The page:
State of Limbo

So, the other day I was eating grapes and the last one I planned on eating tasted like the child of a sour patch kid and a tomato. Uck! It makes me shiver just replaying it in my mind! Thankfully, I had backup grapes to wash out the horrific taste from my mouth!

You are probably asking yourself, “Where in the world is she going with this?” Well, to be honest I’m not entirely sure, but this grape fiasco really got me thinking about life.

Peanut M&Ms are my favorite candy. Now, I’m sure you are confused about everything, except the fact that I love food! It is dangerous for me to be around Peanut M&Ms, because I can eat them like nobody’s business. But, sometimes a terrifying event occurs that catches me off guard: I get an M&M with a bad peanut inside. Anyone who has experienced this knows the soul-crushing effects. Yet, Peanut M&Ms are still my favorite candy, even with the risk of occasionally discovering a less than ideal tasting peanut. I do not eat Peanut M&Ms or grapes with the expectation that their taste will potentially give me the heebie-jeebies, otherwise I would not willingly eat or enjoy eating them at all.

This is the point God started to reveal something to me. I recently read a book by Grace Thornton titled I Don’t Wait Anymore. For any girl out there who needs a perspective shift and a spiritual challenge to embrace the incredible journey God has planned for each of us, regardless if it matches our expectations, this is a must read. For the girl (like me) who is perpetually single or is seeking to find the purpose for her life, Grace Thornton forces you to question where you place your identity and the expectations you place on God. Whether you are idolizing marriage, the perfect job, or appearance you have longed for, prayed for, and worked for, Thornton suggests that this mindset “would turn things that God designed to point us to Him into things we expect Him to give us in order to fill the holes we hold Him responsible for creating (p. 70).” This perspective encourages the idea that God is good only when life is good and it is hard to find God’s presence in unexpected challenges.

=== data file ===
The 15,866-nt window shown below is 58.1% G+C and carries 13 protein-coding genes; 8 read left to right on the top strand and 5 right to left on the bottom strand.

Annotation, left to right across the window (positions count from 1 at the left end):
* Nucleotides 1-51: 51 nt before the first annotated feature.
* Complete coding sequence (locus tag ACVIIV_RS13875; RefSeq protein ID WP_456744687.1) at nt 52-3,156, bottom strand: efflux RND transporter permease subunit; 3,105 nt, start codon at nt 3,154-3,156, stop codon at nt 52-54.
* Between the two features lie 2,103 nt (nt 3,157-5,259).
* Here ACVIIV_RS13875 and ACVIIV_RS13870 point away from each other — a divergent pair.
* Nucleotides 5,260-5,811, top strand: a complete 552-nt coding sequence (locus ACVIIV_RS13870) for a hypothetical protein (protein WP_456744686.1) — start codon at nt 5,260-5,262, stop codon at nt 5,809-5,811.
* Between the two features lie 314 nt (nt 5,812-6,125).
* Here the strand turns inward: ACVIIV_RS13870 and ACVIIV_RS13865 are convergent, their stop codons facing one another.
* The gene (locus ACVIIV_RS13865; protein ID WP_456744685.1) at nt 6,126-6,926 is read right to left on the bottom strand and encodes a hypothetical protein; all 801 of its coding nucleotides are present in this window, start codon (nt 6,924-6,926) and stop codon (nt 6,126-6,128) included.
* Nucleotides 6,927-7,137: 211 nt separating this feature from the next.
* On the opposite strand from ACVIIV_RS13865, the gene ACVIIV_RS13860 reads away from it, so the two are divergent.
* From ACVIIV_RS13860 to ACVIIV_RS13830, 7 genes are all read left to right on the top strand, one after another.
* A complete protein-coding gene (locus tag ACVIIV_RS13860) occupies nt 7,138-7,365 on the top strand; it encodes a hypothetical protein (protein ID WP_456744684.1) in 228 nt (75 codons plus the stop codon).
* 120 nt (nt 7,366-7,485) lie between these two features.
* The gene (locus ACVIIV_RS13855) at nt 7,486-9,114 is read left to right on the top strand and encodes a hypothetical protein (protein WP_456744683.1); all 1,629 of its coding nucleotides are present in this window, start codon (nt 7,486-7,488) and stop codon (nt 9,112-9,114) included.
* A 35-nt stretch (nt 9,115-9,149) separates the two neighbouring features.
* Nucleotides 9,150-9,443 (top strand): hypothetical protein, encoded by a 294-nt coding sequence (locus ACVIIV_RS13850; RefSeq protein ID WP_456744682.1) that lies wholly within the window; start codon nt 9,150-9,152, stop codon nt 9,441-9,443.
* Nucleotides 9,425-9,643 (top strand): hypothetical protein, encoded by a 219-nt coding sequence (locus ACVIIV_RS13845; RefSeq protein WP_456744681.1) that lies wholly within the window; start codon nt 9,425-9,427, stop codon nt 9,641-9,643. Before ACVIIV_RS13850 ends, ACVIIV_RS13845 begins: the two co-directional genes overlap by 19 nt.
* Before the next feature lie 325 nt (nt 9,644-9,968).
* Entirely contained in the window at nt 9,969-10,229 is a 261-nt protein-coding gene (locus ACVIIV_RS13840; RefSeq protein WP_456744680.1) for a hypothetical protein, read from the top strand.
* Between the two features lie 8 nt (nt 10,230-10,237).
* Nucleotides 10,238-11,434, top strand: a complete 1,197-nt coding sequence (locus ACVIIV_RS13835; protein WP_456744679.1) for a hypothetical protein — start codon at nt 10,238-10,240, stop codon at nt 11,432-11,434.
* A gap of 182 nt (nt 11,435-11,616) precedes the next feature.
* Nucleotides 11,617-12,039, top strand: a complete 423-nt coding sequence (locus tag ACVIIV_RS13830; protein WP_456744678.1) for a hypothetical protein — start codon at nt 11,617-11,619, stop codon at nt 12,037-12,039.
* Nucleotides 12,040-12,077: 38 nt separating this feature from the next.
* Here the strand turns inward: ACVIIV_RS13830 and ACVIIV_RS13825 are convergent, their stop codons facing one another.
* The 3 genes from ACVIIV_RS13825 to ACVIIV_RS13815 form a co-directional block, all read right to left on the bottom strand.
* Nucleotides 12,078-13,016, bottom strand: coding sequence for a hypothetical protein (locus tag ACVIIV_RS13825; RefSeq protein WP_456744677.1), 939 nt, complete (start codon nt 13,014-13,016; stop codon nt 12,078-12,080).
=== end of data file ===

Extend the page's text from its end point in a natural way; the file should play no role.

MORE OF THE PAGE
Girls, please don’t feel like I am calling you out! I am preaching to myself right now. We are not the first and will not be the last people to unknowingly place expectations on God and experience doubt and confusion when those expectations are challenged or seemingly unmet. The Israelites expected God to provide them with food in the wilderness. He did. He made manna rain down from the heavens (Exodus 16). Sounds like something you could expect the God of the universe to do, right?! But, after 40 years of manna, the Israelites expected more of God after He had continuously answered their prayers to be nourished and demanded that He give them meat (Numbers 11). They overlooked His provision and goodness for their needs and focused on their desires. This dilemma made Moses question God’s purpose for the journey in the wilderness and led to the rebuttal of all rebuttals from God. Not only did God send the Israelites more meat than they could stand, He asked “Is there a limit to the Lord’s power? Now you will see whether or not my words come true.” (Numbers 11:23)

A similar situation occurred with my main man, Jesus. The Pharisees proclaimed that since “He’s just a carpenter, the son of Mary and the brother of James, Joseph, Judas, and Simon, And his sisters live right here among us (Mark 6:3),” that he could not be the Messiah. The Pharisees were so fixated on the specifics of their idealized version of the Son of God that they missed the power of His messages that were “quite unlike the teachers of the religious law (Mark 1:22),” that set Him apart from any and every one. Because they already had pictured what God’s blessing would look like, they were blind to the most miraculous gift God has ever given, because it was not what they expected.